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Corbett open to all state store bills to privatize liquor sales

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Saturday, March 9, 2013, 12:01 a.m.
 

GETTYSBURG — Gov. Tom Corbett said on Friday that he would not rule out alternative plans to privatize the state liquor system, boosting the prospects for passage in the General Assembly.

“I'll look at everything that comes across my desk,” said Corbett, a Shaler Republican. “I'd be foolish to say no.”

Asked whether he would consider a plan that has no date certain for closing state stores, Corbett said: “I would have an open ear to something like that, yes.”

In January, Corbett proposed selling the state's 619 liquor stores. He would allow beer and wine to be sold by 1,200 retailers in grocery markets, pharmacies and box stores. Beer distributors could purchase “enhanced licenses” to sell liquor and wine and beer by the six-pack, rather than only by the case.

Pennsylvanians should enjoy the convenience that 48 other state liquor systems provide, Corbett said. Utah and Pennsylvania state governments control retail and wholesale purchases.

Some lawmakers, including members of Corbett's party, are more interested in passing a “hybrid” plan that would keep state stores open but allow wine and beer sales in grocery stores. Philadelphia Republican Rep. John Taylor, chairman of the House Liquor Committee, floated such a plan recently. The committee will vote on privatization March 18.

Jack Treadway, former chairman of the political science department at Kutztown University, said Corbett's message may mean he is willing to compromise because he does not have enough votes for his full-privatization plan, which House Majority Leader Mike Turzai introduced as a bill.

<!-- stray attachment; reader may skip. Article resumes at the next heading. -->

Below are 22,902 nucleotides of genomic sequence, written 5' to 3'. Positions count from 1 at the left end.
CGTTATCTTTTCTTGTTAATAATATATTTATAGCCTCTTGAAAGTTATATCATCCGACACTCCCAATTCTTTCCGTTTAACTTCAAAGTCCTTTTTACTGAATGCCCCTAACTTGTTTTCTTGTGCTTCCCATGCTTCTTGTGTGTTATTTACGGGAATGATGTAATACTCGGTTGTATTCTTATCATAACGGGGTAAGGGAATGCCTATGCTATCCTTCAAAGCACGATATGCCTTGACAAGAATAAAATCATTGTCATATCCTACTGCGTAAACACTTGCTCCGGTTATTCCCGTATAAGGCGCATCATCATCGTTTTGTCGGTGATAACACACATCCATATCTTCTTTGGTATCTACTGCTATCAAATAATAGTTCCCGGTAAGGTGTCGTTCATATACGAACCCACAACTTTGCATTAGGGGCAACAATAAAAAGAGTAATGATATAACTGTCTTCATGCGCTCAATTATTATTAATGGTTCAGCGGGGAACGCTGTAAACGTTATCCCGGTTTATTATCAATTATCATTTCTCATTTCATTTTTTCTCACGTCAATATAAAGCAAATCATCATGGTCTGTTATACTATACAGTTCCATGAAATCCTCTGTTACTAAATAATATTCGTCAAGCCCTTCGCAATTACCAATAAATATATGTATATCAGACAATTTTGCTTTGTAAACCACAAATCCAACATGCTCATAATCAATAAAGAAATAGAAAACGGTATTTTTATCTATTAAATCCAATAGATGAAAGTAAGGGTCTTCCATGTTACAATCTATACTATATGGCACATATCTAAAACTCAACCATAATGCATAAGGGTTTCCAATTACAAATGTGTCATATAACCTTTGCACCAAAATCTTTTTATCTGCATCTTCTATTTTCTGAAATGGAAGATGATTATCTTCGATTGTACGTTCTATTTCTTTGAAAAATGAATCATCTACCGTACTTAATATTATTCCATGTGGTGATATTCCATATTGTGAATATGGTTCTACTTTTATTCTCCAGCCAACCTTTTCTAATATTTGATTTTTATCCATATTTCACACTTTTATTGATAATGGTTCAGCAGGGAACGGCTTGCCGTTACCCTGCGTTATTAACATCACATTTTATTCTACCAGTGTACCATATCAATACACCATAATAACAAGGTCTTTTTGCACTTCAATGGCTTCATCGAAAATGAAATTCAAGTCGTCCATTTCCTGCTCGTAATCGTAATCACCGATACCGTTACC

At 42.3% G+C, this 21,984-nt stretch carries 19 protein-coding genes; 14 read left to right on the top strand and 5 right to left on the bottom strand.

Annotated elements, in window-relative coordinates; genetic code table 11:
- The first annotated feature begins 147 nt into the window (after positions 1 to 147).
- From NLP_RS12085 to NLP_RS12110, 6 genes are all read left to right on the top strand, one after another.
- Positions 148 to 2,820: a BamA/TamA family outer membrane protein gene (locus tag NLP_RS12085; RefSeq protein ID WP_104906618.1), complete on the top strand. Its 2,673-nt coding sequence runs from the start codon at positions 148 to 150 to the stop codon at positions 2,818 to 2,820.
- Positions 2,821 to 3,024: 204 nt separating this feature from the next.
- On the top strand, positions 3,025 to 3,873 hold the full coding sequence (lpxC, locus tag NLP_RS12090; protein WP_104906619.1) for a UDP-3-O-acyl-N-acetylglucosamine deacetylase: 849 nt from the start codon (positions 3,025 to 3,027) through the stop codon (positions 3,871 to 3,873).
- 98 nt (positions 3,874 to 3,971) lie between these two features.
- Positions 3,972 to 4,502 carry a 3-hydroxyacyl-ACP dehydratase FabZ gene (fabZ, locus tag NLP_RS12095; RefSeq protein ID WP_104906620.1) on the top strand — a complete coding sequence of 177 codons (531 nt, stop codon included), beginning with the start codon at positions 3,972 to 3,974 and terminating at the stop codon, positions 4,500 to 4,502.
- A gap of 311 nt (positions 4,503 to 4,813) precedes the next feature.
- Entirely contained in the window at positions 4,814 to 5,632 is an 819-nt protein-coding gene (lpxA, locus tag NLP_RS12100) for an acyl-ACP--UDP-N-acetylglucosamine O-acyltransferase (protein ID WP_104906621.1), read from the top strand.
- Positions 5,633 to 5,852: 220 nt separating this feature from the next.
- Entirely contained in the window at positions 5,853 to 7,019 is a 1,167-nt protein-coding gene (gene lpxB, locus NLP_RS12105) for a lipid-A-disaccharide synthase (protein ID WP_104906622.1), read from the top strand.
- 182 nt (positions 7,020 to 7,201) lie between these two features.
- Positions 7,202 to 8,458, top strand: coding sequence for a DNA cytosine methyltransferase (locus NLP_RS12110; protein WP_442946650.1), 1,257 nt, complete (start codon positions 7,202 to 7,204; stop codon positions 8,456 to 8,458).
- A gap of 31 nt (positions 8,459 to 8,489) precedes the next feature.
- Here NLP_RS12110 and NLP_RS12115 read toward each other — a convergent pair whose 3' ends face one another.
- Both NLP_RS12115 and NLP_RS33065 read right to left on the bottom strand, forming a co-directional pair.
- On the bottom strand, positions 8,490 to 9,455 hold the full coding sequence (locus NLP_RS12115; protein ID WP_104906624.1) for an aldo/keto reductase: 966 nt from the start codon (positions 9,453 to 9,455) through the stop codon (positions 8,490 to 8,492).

It increases chances for passage, “but that doesn't mean it will pass,” Treadway said.

The Republican Party is not unified on the issue, Treadway said, noting a “watered-down plan” might have a shot in the Senate.

Corbett made it clear he wants his plan enacted, saying the state would use the revenue to provide block grants of $1 billion to Pennsylvania school districts over four years.

Corbett released a breakdown of the four-year total slated for school districts, including: city of Pittsburgh, $13.2 million; North Hills, $1.7 million; McKeesport, $3.5 million; Kiski, $2.6 million; Hempfield, $2.9 million; and Greensburg Salem, $1.8 million. The formula is based on enrollment, population and district wealth.

Questioned by reporters, Corbett on several occasions did not rule out alternative or hybrid privatization plans.

Turzai, R-Bradford Woods, said this week that he expects lawmakers to modify the legislation he introduced.

“I think (Corbett) is being realistic,” said G. Terry Madonna, political science professor at Franklin & Marshall College. “If anything passes — and it is still an if — it is likely to be a hybrid.”

Turzai's bill faces staunch opposition from the United Food and Commercial Workers, which represents 3,500 state store clerks. That union opposition kept former Republican Govs. Tom Ridge and Dick Thornburgh from getting lawmakers to pass similar privatization proposals.

The bill includes tax credits and civil service preferences for people who would be laid off from state stores.

Madonna said if a bill passes that allows even limited private retail sales, “it opens the door and provides for greater expansion down the road.”

Turzai has said he thinks selling liquor in the private market eventually would put state-owned stores out of business.

Brad Bumsted is Trib Total Media'sstate Capitol reporter. Reach him at 717-787-1405 or bbumsted@tribweb.com.

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